Search Clinical Trials
How It Works
SEARCH for clinical trials using the ‘Search Now’ button located at the top of the page. All you need to do is answer a few questions about you and your condition, so that our search engine can provide you with accurate clinical trial results.
CHOOSE a trial that suits you. Be sure to check that you match the eligibility criteria of that study.
PARTICIPATE by contacting the trial you chose using the contact information provided in your search results.
Frequently Asked Questions
While we try to keep searches as close to your original criteria as possible, the terms you’ve used may not be something that would appear in study records or trial listings, which tend to use more formal, clinical language. The word we use may just be a different term for the condition mentioned in your search form (ie: “Hypertension” as opposed to “High blood pressure”). A search on Centerwatch.com or ClinicalTrials.gov may have returned trials for conditions that are similar to or related to yours. If you ran a search for a symptom, rather than a health condition, you may receive trial results for conditions that display those symptoms. Do not mistake this for a diagnosis. You should always consult your doctor about your symptoms.”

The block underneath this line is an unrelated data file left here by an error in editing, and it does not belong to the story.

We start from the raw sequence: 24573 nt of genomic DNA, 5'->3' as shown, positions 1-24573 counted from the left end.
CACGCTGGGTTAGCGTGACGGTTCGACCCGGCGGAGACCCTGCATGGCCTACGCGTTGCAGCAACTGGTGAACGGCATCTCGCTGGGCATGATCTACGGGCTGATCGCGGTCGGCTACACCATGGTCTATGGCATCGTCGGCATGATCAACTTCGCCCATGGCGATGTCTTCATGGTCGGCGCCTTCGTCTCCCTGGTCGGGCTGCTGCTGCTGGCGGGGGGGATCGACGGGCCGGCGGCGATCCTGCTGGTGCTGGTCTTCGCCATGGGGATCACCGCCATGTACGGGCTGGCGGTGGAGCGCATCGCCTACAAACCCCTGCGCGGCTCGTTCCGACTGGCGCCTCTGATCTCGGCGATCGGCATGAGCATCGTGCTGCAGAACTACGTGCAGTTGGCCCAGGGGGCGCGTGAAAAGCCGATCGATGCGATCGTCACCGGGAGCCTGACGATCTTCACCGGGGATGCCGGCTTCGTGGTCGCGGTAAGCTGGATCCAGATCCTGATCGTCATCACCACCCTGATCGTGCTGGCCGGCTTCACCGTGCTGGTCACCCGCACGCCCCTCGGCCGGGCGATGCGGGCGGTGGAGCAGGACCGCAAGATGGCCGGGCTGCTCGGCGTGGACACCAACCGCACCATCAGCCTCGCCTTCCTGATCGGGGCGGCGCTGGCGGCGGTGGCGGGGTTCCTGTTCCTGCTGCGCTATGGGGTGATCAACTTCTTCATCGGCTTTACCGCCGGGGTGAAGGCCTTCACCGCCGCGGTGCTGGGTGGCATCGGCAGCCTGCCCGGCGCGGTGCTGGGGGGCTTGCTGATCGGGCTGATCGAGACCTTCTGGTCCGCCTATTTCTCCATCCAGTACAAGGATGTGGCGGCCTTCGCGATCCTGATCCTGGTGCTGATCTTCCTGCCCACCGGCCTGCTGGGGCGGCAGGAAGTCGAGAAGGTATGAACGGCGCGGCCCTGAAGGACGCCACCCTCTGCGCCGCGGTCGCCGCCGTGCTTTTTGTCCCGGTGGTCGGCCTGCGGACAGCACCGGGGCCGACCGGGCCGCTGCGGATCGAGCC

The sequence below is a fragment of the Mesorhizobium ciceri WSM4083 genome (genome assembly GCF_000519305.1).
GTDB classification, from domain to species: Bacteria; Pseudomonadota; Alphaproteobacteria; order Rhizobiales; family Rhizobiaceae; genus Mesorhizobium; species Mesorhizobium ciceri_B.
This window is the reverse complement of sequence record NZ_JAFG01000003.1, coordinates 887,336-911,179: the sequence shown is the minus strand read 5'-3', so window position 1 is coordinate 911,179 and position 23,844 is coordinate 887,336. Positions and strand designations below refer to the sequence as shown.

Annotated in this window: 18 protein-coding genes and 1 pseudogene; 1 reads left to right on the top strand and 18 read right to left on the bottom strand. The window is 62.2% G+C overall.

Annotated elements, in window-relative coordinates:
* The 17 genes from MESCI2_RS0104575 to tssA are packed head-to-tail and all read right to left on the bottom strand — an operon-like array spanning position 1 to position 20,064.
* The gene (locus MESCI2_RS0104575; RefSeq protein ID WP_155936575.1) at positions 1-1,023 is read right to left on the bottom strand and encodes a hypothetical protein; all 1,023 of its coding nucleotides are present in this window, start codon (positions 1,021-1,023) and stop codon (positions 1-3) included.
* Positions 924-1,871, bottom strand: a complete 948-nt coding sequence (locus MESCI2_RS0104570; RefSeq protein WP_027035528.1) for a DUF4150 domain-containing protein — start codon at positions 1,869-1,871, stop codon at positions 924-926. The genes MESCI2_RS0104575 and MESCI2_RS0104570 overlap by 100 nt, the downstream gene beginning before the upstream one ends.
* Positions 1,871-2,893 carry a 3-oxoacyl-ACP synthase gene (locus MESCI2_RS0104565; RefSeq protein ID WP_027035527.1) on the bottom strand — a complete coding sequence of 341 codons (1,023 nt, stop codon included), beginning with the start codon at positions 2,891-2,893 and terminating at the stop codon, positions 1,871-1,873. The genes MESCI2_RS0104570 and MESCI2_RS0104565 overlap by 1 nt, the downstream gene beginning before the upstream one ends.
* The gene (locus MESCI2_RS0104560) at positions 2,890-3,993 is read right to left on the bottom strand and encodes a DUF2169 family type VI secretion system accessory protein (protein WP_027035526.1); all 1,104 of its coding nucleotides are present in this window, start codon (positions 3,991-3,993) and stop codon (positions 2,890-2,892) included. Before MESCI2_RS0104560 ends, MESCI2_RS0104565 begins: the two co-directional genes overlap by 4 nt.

Your SCT results contain the information of relevant clinical trials in your area that match your specified condition(s). If you would like to participate in one of those trials, contact that trial site using the contact information provided.
Yes! Each request form allows you to submit a request for up to 3 conditions. If you would like to request for more, you can submit multiple request forms.
Yes. Nearly 20% of those using our Search Clinical Trials system are applying as healthy participants.
After completing or during your trial, you can join one of CISCRP’s editorial panels and provide feedback of your clinical trial experience. Be an Editorial Panelist
You can also be a CISCRP ambassador and help spread the word about clinical research participation and its benefits to the scientific community. Be an Ambassador